Executives of major chains will tell you that one of the major challenges in growing a national concept is maintaining its culture and values as it grows.
And in today’s restaurant world, where companies are increasingly handing their experience to third-party partners and consumers are increasingly wanting to consume their meals offsite or on the go, it’s especially hard to ensure a consistent brand culture.
Imagine, then, the challenge facing Don Fox, CEO of the nearly-1,200-unit Firehouse Subs. The company, which is celebrating its 25th anniversary in 2019, was founded by two firefighter brothers, Chris and Robin Sorensen, and has at its core a deep commitment to the first-responder community. That’s seen in the restaurants—photos of local firehouses, firefighting gear, and murals of firefighters grace every store—but it’s also seen in the company’s Public Safety Foundation, which has raised more than $42 million since its inception to support first responders across the U.S.
Fox, who has been with the company since 2003 and CEO since 2009, is tasked with making sure that deep commitment never wavers, even as the company continues to expand across the country.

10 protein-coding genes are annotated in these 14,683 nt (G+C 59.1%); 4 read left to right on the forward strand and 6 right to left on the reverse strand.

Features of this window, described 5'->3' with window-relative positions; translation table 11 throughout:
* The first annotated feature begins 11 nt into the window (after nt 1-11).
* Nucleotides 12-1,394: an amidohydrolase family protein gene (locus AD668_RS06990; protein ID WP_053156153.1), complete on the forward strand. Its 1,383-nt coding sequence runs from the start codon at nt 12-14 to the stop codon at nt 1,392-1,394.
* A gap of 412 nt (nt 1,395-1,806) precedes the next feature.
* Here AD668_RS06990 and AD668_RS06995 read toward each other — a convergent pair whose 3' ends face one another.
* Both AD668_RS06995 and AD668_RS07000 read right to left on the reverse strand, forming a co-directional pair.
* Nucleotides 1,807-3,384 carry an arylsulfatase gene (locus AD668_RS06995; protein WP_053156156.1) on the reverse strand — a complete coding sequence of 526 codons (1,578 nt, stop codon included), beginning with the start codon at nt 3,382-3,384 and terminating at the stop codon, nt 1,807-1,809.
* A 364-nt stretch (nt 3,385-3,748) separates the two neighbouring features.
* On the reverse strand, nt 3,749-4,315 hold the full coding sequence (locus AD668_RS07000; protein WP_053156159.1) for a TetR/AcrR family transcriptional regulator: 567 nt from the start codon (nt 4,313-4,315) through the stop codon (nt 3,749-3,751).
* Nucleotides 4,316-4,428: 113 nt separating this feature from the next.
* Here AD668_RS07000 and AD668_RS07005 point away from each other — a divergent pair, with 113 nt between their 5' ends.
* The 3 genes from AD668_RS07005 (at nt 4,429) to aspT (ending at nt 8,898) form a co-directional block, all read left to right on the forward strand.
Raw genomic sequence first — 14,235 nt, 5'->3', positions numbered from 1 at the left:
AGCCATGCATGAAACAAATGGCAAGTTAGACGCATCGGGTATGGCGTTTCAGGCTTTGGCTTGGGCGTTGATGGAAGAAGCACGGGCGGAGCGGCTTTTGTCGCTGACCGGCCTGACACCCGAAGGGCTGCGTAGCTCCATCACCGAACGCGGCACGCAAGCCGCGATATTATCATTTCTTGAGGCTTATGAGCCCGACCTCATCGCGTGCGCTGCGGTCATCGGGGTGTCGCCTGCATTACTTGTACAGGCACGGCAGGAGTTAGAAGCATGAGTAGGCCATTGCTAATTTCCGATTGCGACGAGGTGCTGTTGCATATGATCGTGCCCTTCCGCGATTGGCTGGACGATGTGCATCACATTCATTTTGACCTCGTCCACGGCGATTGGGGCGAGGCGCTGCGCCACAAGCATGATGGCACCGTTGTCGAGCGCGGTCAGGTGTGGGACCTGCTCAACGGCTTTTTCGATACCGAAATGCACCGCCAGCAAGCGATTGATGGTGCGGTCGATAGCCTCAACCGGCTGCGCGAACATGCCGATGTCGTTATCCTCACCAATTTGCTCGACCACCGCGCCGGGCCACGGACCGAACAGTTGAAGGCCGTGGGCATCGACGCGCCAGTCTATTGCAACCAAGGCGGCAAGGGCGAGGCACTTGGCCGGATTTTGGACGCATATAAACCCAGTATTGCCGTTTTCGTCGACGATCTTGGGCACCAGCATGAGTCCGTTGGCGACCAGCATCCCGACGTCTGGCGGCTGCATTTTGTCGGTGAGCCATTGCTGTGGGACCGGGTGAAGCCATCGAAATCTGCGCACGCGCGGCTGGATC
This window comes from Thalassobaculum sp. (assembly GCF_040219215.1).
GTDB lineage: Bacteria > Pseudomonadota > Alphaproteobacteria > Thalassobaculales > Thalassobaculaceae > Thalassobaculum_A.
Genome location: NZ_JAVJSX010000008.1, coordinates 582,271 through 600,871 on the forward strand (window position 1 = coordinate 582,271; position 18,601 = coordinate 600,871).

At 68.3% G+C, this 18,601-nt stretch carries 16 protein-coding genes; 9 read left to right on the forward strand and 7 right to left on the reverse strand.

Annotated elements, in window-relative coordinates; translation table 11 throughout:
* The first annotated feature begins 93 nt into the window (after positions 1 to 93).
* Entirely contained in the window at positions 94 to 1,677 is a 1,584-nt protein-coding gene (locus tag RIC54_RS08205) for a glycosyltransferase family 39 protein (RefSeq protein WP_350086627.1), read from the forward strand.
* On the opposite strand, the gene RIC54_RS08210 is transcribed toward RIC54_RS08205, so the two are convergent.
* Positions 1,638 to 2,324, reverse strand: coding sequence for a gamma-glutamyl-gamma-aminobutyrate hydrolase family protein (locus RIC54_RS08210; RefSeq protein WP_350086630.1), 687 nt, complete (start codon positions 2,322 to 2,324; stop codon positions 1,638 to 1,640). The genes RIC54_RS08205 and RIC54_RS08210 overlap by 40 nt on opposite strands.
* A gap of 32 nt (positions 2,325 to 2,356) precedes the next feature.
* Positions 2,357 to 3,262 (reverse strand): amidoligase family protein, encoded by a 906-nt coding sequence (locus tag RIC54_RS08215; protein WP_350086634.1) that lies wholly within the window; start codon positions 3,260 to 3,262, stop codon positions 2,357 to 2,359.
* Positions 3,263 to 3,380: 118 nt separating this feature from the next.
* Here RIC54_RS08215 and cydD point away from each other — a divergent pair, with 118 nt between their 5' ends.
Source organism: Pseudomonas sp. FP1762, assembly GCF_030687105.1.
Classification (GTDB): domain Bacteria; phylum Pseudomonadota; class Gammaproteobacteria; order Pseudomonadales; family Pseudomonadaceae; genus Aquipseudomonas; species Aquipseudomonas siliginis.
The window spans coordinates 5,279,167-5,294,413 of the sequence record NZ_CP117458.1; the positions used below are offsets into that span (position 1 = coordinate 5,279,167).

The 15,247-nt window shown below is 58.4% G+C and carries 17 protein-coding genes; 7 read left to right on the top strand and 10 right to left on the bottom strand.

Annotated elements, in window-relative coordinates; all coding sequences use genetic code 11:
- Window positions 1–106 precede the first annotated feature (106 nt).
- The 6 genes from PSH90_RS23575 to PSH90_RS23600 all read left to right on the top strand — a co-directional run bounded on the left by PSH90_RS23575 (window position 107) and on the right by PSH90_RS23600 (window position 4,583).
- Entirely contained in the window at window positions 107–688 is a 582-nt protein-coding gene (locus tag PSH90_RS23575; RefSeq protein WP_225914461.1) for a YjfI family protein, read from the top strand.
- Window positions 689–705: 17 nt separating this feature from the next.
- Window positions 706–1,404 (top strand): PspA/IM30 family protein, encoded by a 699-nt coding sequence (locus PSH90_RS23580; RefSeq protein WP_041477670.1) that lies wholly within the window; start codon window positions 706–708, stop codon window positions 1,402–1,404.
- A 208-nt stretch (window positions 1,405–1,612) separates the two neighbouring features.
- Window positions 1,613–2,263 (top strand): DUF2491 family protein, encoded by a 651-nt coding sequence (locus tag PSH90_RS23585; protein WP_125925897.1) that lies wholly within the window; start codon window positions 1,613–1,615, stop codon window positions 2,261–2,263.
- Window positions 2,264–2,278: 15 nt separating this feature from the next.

“One of the key things I’ve got to do is to make sure that that culture that the founders had in place from day one … continues just as strong, if not stronger in many respects,” Fox told QSR during an interview for the “Fast Forward” podcast at the recent National Restaurant Association Show. “When you’re growing the way we are, that’s one of the big challenges. When the culture breaks down, when it’s a bad culture within an organization, that is really, really difficult to get turned back around.”
As with most operators in foodservice today, Fox is trying to successfully navigate the growth of off-premises dining and third-party delivery. He says it’s a particular challenge for Firehouse Subs because the brand has long thrived with dine-in business; whereas more than 50 percent of its guest visits used to be dine-in, that number has since declined and is now less than half.
“The way I frame that topic is not to really talk about the growth of off-premises. The real fundamental issue—and this may sound like semantics, but it’s not—is the decline in dine-in business,” he says. “That’s the of the root issue. Consumer behavior is shifting for reasons that I don’t think have been studied well enough yet even to quantify. But it’s likely technology-driven more than anything else that’s changing consumer behavior, leading to people not wanting to dine in as much as they used to.”
For more from our conversation with Fox—and to learn how he and the company are navigating through the off-premises challenge—stream the “Fast Forward” podcast above or subscribe to the show here.